Guest Post: On Dragons, Sex, Women, and Choices

Welcome Erika Gardner for her blog tour for her novel The Dragon in the Garden. And yes, the dragon factor was the reason I asked your book to be here – we really should do lunch. 😉

There aren’t even words for how much I love Jacqueline’s byline at the top of this blog, “Writings on Love, Blood, Sex, and Dragons.” A couple of my favorite things are sandwiched in that simple statement. It also happens to work well with my new book, The Dragon in The Garden which contains all four ingredients. Jacqueline and I need to do lunch.

I get tired of the same old expectations being placed on women and their desires, life choices, and aspirations, even in books. Don’t get me wrong, I like a traditional happy ending as much as the next person, the blissful couple riding into the sunset, yadda, yadda, yadda. I just wonder, why does it always have to come back to marriage? Why is that the magical panacea? Does society truly believe that is the one thing that completes every woman? Because clearly it does not. There are plenty of examples of women who are married and miserable and lots of women who are single and loving it.

Women are sexual beings. In many ways we are even more sexual than men, though we are rarely portrayed that way unless it is in a negative way. Too often women and girls are made to feel ashamed of our sexuality, when we should embrace it. (Maybe someone’s jealous of the whole multiple orgasm thing? I mean, it is pretty awesome.)

One of the themes running through Dragon is choice. Who makes the choice, the choices that we make, and the reasons for these decisions. Choice is power and freedom. My main character, Siobhan, is an independent soul caught between destiny and free will. She’s like most of us, except battling the forces of evil and saving mankind.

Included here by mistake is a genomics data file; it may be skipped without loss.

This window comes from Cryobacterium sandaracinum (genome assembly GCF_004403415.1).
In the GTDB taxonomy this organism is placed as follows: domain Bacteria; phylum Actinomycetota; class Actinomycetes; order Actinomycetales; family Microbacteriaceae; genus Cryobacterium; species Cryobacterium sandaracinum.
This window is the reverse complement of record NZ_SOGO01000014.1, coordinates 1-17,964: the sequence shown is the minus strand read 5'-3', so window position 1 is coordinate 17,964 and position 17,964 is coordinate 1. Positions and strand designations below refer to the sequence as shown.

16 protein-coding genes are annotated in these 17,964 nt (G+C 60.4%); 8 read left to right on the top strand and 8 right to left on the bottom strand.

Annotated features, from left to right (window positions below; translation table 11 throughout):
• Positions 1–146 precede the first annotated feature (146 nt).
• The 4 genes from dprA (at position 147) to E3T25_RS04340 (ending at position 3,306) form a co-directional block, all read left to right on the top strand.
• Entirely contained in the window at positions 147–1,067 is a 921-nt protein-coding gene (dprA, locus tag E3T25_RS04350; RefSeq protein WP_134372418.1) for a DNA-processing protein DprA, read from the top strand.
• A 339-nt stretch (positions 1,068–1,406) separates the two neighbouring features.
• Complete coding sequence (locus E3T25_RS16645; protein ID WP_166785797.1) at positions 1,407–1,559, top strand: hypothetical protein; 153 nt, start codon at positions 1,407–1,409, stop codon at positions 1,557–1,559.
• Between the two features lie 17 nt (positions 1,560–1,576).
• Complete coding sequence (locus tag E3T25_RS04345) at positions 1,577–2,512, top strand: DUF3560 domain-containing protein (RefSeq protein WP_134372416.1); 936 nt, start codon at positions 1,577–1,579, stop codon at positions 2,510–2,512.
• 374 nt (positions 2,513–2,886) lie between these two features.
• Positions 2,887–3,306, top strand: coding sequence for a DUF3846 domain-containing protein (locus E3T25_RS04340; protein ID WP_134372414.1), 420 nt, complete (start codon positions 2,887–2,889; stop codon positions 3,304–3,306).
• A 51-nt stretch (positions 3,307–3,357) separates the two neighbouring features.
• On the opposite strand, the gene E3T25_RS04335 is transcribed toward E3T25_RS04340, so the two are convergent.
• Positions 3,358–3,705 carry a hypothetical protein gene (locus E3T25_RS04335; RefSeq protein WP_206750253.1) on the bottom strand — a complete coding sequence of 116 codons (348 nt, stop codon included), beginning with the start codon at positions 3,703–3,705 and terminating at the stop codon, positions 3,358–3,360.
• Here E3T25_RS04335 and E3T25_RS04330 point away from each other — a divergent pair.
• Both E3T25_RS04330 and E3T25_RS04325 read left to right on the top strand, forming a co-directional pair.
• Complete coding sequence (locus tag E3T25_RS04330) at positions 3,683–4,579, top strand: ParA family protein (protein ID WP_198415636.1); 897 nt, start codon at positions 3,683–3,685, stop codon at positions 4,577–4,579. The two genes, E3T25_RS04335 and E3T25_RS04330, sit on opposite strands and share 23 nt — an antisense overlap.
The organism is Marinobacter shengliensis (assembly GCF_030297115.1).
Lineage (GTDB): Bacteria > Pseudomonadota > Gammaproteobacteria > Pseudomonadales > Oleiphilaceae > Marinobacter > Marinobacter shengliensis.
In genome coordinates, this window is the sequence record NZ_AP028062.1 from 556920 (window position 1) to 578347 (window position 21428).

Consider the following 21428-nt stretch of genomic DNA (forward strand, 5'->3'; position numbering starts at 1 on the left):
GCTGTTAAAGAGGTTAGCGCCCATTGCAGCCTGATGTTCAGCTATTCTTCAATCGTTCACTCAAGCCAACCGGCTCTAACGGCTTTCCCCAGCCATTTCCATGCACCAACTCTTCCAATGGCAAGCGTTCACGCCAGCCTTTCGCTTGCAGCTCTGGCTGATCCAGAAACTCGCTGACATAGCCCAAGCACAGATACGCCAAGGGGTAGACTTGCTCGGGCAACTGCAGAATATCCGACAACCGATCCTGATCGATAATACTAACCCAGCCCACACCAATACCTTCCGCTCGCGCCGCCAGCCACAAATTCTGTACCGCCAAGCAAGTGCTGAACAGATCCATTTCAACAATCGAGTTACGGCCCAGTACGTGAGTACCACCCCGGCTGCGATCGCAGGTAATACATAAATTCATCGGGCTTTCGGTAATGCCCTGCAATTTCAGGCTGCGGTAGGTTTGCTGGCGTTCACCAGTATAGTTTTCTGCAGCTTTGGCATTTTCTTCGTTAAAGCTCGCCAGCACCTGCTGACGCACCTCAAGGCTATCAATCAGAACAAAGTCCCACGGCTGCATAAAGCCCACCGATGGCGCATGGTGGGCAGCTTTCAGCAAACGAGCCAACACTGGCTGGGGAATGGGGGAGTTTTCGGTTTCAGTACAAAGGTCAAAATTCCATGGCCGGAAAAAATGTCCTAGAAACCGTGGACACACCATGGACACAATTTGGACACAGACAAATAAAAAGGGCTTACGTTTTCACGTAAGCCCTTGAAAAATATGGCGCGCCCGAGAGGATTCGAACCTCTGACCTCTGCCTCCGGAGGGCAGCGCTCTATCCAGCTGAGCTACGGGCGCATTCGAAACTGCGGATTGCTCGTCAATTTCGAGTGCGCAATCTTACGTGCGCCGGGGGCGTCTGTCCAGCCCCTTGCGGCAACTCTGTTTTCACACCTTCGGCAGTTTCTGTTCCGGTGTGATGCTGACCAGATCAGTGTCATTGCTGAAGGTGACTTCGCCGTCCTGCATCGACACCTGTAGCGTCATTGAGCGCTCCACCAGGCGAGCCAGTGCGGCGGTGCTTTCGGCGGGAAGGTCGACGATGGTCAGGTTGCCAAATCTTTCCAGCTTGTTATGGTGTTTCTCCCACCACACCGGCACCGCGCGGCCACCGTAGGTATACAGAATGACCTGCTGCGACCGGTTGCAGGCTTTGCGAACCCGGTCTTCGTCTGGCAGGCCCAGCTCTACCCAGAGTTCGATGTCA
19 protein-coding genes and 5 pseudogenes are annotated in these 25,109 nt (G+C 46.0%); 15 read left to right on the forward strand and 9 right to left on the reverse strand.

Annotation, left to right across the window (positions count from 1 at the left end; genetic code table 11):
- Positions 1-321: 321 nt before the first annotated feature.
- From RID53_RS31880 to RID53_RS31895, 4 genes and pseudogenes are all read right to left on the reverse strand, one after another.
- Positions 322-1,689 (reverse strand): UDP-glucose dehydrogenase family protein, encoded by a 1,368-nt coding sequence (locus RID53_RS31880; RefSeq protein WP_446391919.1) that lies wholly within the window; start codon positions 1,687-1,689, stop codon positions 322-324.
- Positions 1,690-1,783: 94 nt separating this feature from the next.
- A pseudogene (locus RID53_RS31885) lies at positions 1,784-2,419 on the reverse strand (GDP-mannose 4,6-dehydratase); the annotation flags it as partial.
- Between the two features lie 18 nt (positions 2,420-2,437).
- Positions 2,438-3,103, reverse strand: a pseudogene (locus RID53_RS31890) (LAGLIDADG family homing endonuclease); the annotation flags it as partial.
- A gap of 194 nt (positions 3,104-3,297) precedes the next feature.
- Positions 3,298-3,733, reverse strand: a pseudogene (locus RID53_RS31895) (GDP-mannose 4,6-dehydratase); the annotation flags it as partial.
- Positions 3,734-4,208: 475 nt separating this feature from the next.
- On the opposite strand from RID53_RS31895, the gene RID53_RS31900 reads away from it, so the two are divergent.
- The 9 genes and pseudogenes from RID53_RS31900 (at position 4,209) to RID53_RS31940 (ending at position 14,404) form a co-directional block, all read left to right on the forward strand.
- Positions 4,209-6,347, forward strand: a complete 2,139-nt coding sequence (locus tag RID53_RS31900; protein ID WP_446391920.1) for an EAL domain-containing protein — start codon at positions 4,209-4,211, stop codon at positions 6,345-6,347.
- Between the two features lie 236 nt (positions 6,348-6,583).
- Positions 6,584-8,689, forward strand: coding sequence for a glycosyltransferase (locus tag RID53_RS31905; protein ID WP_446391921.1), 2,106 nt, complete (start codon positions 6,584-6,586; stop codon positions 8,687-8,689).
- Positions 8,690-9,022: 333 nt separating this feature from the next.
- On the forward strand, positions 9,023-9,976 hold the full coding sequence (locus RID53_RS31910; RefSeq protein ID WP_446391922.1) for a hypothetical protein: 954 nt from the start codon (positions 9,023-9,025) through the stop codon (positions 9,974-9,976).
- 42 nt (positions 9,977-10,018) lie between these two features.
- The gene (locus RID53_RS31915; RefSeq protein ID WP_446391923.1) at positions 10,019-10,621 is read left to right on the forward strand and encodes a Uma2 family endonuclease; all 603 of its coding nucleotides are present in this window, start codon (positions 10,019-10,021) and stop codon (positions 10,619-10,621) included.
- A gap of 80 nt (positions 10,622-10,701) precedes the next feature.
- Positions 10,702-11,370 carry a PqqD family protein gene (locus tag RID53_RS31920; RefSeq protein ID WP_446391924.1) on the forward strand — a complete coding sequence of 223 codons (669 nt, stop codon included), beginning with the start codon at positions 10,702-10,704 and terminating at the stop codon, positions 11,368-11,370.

Here’s an excerpt from the book. Hope you enjoy!

The Dragon in the Garden cover

“You okay, Siobhan?”

Tim’s hushed tones pierced the darkness behind me. I leaned against the fence in the warm night air as he joined me. Like the previous evening, the moon illuminated the sky. I could not count the stars. Daisy’s house rested far away from the interfering glow of a city. Tim stood close enough for our shoulders to touch, his handsome face lit by the moon. His familiar presence soothed, a welcome relief after the stresses of the day.

“I’m fine,” I answered, my voice also hushed.

“Humph,” he said. “If I recall, fine does not equal good, as in a code for something completely not good like, ‘you ate my last meatball’ or ‘I totally saw you check her out.’ Fine is bad. It’s a four lettered word starting with f.”

A smile tugged at the corners of my mouth in spite of myself. “You have a good memory.”


In the companionable silence, I put my head on my folded arms and exhaled deeply, trying to clear the chaos in my mind the prophecy had unleashed there. Tim’s strong hands gently kneaded my tight shoulders. “That feels heavenly,” I said.

“I’ll bet. You’re knotted up.”

A weary chuckle escaped my lips. “Yeah, well, it’s been one of those days.”

“Tell me about it. Looks like the next couple are going to be doozies, too.”

“I know, I know.”

Doubts, questions, and worries weighed me down, but I had to set them aside. I needed my sleep tonight so I could function at my best in the coming days. “I told you, I’m fine.” I pulled away from him.

Tim, knowing me better than almost anyone, persisted. “And I told you, fine sucks. Come here, you dork.”

“Doofus,” I shot back without missing a beat, but I let him gather me into his embrace. My arms wrapped around his waist of their own volition. One of his hands stroked my hair, and I sighed, relaxing further into his arms.

“We’ll figure it out. You’ll see, it will be okay, and then we’ll go home.”